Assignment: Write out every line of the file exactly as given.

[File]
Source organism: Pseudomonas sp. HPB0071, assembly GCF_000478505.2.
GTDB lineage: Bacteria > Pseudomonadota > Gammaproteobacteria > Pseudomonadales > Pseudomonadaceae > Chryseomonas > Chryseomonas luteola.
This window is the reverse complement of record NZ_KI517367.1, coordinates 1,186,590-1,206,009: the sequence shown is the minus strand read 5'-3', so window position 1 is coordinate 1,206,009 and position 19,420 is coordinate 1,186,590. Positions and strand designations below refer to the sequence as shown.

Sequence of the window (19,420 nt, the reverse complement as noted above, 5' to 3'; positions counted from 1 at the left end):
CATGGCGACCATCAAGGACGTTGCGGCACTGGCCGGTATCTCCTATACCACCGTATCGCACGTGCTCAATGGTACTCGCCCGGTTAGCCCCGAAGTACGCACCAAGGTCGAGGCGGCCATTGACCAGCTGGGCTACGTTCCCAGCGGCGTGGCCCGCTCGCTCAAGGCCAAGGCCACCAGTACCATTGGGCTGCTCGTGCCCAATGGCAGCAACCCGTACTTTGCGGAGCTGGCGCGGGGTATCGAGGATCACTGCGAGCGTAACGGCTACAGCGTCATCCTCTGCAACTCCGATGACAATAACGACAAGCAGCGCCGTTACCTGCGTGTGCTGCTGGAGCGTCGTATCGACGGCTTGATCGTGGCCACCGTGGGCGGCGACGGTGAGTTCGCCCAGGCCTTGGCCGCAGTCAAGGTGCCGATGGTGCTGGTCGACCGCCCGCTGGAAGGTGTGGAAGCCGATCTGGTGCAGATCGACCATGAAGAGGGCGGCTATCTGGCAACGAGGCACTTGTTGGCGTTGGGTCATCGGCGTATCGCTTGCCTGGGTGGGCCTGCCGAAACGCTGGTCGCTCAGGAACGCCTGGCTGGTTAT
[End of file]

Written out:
Source organism: Pseudomonas sp. HPB0071, assembly GCF_000478505.2.
GTDB lineage: Bacteria > Pseudomonadota > Gammaproteobacteria > Pseudomonadales > Pseudomonadaceae > Chryseomonas > Chryseomonas luteola.
This window is the reverse complement of record NZ_KI517367.1, coordinates 1,186,590-1,206,009: the sequence shown is the minus strand read 5'-3', so window position 1 is coordinate 1,206,009 and position 19,420 is coordinate 1,186,590. Positions and strand designations below refer to the sequence as shown.

Sequence of the window (19,420 nt, the reverse complement as noted above, 5' to 3'; positions counted from 1 at the left end):
CATGGCGACCATCAAGGACGTTGCGGCACTGGCCGGTATCTCCTATACCACCGTATCGCACGTGCTCAATGGTACTCGCCCGGTTAGCCCCGAAGTACGCACCAAGGTCGAGGCGGCCATTGACCAGCTGGGCTACGTTCCCAGCGGCGTGGCCCGCTCGCTCAAGGCCAAGGCCACCAGTACCATTGGGCTGCTCGTGCCCAATGGCAGCAACCCGTACTTTGCGGAGCTGGCGCGGGGTATCGAGGATCACTGCGAGCGTAACGGCTACAGCGTCATCCTCTGCAACTCCGATGACAATAACGACAAGCAGCGCCGTTACCTGCGTGTGCTGCTGGAGCGTCGTATCGACGGCTTGATCGTGGCCACCGTGGGCGGCGACGGTGAGTTCGCCCAGGCCTTGGCCGCAGTCAAGGTGCCGATGGTGCTGGTCGACCGCCCGCTGGAAGGTGTGGAAGCCGATCTGGTGCAGATCGACCATGAAGAGGGCGGCTATCTGGCAACGAGGCACTTGTTGGCGTTGGGTCATCGGCGTATCGCTTGCCTGGGTGGGCCTGCCGAAACGCTGGTCGCTCAGGAACGCCTGGCTGGTTAT